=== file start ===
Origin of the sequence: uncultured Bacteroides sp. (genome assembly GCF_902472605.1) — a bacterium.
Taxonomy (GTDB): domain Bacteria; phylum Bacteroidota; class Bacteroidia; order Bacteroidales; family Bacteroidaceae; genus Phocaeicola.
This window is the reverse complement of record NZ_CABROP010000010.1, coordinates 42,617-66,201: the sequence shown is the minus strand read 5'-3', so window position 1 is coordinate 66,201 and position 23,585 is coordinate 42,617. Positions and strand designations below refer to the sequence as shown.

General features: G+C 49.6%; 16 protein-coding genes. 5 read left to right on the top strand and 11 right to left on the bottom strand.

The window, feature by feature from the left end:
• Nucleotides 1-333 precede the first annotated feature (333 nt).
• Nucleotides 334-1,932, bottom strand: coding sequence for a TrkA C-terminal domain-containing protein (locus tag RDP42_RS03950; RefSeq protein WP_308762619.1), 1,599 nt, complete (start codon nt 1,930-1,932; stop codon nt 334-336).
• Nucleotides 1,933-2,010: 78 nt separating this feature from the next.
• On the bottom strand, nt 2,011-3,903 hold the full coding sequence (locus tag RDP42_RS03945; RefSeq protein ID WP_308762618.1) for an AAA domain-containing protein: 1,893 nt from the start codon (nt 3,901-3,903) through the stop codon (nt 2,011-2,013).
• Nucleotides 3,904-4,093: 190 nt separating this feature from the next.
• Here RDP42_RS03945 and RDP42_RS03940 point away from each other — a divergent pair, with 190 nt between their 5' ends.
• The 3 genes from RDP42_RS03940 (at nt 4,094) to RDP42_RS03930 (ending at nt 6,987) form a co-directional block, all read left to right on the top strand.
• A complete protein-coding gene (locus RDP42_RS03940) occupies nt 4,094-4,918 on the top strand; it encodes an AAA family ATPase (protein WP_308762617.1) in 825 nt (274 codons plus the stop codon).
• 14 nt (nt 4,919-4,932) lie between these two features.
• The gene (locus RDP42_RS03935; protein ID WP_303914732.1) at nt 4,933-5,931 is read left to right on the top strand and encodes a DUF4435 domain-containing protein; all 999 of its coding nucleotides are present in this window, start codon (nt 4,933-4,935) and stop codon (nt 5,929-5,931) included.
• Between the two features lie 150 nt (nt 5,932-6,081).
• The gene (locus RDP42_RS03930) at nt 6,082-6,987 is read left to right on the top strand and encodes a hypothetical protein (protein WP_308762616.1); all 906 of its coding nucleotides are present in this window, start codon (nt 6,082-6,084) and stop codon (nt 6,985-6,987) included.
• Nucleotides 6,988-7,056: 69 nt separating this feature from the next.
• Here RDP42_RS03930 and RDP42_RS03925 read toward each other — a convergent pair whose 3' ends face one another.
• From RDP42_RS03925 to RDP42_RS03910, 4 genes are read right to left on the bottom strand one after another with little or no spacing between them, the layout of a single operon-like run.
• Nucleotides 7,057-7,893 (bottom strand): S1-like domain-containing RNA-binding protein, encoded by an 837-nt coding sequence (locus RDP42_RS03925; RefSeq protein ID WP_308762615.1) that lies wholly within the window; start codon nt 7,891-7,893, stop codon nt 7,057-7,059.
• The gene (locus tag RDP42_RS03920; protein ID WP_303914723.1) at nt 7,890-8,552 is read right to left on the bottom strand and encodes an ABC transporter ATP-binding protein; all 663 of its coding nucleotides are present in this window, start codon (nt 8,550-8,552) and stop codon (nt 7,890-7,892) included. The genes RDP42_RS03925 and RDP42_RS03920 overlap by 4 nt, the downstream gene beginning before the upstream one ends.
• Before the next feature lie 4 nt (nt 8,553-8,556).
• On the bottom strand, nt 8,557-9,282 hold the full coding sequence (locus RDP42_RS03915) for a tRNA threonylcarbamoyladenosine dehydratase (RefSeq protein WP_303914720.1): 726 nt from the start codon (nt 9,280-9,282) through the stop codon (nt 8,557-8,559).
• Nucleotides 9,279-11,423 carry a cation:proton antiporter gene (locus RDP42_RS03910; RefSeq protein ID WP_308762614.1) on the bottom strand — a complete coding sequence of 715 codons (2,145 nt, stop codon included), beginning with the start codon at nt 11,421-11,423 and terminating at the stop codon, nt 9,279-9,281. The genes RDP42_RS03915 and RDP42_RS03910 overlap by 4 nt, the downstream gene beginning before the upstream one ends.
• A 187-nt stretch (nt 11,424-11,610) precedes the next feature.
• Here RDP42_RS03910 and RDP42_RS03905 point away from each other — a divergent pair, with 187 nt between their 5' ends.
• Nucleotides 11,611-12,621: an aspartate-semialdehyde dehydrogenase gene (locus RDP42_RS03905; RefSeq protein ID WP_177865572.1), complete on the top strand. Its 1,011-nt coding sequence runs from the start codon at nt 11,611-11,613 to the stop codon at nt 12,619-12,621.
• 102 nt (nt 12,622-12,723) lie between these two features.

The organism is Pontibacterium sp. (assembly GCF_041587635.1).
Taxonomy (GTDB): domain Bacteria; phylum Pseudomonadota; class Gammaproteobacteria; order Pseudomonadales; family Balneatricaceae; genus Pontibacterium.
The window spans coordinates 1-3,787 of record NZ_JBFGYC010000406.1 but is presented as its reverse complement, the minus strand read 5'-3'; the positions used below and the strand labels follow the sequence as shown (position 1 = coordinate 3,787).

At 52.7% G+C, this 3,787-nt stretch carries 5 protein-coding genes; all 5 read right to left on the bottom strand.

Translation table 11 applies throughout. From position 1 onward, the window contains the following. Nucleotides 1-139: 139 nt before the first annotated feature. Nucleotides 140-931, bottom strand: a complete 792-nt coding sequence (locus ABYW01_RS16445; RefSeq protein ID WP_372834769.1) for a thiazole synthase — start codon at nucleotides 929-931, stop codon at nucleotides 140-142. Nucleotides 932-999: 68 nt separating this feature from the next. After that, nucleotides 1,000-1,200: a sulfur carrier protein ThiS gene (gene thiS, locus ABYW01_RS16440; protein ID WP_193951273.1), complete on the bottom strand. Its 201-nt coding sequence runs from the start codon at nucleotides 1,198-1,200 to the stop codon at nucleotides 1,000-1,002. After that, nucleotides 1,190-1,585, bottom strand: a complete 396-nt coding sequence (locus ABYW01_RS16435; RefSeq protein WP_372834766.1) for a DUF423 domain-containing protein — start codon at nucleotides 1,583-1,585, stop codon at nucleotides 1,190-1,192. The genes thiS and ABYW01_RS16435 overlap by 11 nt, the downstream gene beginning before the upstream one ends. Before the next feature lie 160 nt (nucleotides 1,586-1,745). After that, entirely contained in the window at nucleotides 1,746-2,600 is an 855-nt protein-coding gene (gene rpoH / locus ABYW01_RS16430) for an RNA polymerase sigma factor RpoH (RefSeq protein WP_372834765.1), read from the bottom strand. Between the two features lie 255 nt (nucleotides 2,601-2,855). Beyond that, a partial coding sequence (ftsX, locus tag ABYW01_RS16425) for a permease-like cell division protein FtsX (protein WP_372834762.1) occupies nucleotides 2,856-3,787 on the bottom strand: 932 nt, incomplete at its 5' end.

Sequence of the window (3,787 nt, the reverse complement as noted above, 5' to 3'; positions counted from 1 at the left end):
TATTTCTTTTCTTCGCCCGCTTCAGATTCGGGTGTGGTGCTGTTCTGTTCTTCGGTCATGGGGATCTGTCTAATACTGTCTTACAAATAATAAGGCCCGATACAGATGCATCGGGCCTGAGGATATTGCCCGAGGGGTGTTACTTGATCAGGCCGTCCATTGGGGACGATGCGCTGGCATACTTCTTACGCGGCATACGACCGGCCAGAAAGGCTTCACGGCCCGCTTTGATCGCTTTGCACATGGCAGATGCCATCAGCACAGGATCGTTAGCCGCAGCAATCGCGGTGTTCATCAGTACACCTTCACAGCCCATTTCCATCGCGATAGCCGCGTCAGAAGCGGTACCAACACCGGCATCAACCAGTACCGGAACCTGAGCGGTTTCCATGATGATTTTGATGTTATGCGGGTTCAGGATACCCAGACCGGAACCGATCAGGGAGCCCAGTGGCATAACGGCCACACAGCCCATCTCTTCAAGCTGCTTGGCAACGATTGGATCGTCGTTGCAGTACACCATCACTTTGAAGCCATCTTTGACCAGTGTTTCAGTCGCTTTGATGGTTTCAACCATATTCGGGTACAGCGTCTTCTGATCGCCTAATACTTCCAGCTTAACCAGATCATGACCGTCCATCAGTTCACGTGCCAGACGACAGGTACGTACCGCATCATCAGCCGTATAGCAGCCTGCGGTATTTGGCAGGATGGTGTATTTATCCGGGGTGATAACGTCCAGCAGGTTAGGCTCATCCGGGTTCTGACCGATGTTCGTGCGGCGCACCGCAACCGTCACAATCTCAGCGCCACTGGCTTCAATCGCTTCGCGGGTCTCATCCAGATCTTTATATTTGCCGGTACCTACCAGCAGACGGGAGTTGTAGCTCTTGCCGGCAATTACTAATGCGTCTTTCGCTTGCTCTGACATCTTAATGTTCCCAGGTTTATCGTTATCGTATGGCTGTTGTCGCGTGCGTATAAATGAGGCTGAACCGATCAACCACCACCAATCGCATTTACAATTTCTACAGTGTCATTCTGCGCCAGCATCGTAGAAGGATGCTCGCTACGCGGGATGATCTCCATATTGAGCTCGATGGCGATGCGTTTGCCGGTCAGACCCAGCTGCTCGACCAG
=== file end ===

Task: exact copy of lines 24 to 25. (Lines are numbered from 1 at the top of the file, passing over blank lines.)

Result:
• On the bottom strand, nt 8,557-9,282 hold the full coding sequence (locus RDP42_RS03915) for a tRNA threonylcarbamoyladenosine dehydratase (RefSeq protein WP_303914720.1): 726 nt from the start codon (nt 9,280-9,282) through the stop codon (nt 8,557-8,559).
• Nucleotides 9,279-11,423 carry a cation:proton antiporter gene (locus RDP42_RS03910; RefSeq protein ID WP_308762614.1) on the bottom strand — a complete coding sequence of 715 codons (2,145 nt, stop codon included), beginning with the start codon at nt 11,421-11,423 and terminating at the stop codon, nt 9,279-9,281. The genes RDP42_RS03915 and RDP42_RS03910 overlap by 4 nt, the downstream gene beginning before the upstream one ends.